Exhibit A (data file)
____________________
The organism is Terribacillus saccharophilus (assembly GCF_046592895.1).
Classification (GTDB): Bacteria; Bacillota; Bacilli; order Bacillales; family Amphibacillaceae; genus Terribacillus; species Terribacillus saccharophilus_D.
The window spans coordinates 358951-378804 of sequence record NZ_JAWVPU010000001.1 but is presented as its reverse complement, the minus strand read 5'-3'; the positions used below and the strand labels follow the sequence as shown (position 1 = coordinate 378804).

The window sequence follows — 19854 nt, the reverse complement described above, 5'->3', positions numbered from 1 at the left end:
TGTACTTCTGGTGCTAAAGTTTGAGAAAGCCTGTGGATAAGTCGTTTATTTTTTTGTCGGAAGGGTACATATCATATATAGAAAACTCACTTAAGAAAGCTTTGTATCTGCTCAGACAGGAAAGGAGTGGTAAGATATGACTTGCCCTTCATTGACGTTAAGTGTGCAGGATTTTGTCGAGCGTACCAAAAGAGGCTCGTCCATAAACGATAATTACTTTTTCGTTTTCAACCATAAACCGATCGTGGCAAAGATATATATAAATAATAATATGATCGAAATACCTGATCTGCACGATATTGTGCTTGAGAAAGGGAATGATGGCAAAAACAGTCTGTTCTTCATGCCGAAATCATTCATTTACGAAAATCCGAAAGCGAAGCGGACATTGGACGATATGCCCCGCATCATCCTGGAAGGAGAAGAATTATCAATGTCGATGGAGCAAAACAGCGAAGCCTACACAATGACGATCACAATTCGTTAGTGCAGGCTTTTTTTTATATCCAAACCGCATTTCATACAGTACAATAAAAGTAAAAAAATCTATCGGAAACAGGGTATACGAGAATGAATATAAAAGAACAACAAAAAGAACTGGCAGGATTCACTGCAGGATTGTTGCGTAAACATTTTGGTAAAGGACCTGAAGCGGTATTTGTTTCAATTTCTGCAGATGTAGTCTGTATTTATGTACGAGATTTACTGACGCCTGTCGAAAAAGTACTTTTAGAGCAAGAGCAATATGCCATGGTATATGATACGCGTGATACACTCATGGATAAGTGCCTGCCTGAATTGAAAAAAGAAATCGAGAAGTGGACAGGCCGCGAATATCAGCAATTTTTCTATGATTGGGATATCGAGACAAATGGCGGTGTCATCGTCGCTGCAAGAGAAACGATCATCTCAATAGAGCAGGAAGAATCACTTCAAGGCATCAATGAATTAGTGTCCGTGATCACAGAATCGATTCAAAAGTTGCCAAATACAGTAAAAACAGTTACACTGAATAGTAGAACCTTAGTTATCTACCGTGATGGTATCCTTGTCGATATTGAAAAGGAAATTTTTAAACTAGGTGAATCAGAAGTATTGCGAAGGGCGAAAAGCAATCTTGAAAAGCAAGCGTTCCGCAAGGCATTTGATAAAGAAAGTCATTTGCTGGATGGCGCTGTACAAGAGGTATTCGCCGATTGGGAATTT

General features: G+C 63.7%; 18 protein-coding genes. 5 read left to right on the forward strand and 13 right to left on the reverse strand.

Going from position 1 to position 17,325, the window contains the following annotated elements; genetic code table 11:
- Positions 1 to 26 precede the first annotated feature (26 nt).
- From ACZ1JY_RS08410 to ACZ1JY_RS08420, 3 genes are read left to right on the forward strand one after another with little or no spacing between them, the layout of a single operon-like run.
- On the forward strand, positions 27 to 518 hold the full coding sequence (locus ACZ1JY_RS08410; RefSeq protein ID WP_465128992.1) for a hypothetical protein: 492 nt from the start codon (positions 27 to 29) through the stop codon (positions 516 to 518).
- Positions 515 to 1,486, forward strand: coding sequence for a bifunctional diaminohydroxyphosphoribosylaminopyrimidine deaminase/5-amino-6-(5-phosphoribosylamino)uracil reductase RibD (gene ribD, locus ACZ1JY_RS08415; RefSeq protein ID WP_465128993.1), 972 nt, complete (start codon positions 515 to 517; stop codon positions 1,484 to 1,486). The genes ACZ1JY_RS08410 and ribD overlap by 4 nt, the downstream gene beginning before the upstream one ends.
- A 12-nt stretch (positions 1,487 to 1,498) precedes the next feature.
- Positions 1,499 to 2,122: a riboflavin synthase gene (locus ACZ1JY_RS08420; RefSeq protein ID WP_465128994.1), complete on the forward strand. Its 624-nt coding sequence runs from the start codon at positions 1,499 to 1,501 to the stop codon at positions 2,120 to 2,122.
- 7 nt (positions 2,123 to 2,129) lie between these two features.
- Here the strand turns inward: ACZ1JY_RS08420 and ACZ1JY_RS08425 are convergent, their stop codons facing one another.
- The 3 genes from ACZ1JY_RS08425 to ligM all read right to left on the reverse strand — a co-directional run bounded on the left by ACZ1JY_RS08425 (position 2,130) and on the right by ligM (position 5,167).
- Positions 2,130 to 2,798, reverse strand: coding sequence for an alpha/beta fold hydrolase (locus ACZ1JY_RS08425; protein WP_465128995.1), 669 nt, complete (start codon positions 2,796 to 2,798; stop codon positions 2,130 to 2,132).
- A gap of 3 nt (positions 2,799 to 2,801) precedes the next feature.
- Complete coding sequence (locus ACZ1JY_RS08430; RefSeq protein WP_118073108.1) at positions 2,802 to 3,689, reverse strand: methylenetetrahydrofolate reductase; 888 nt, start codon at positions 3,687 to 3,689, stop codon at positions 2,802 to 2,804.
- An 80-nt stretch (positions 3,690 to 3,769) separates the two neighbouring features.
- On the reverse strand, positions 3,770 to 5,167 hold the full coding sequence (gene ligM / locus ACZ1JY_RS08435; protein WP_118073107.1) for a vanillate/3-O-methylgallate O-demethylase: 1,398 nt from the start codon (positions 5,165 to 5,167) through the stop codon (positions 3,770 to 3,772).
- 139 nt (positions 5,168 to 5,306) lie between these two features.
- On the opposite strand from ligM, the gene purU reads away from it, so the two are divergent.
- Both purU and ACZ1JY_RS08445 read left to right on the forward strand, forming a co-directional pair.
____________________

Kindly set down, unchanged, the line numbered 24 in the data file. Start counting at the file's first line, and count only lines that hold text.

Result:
- Both purU and ACZ1JY_RS08445 read left to right on the forward strand, forming a co-directional pair.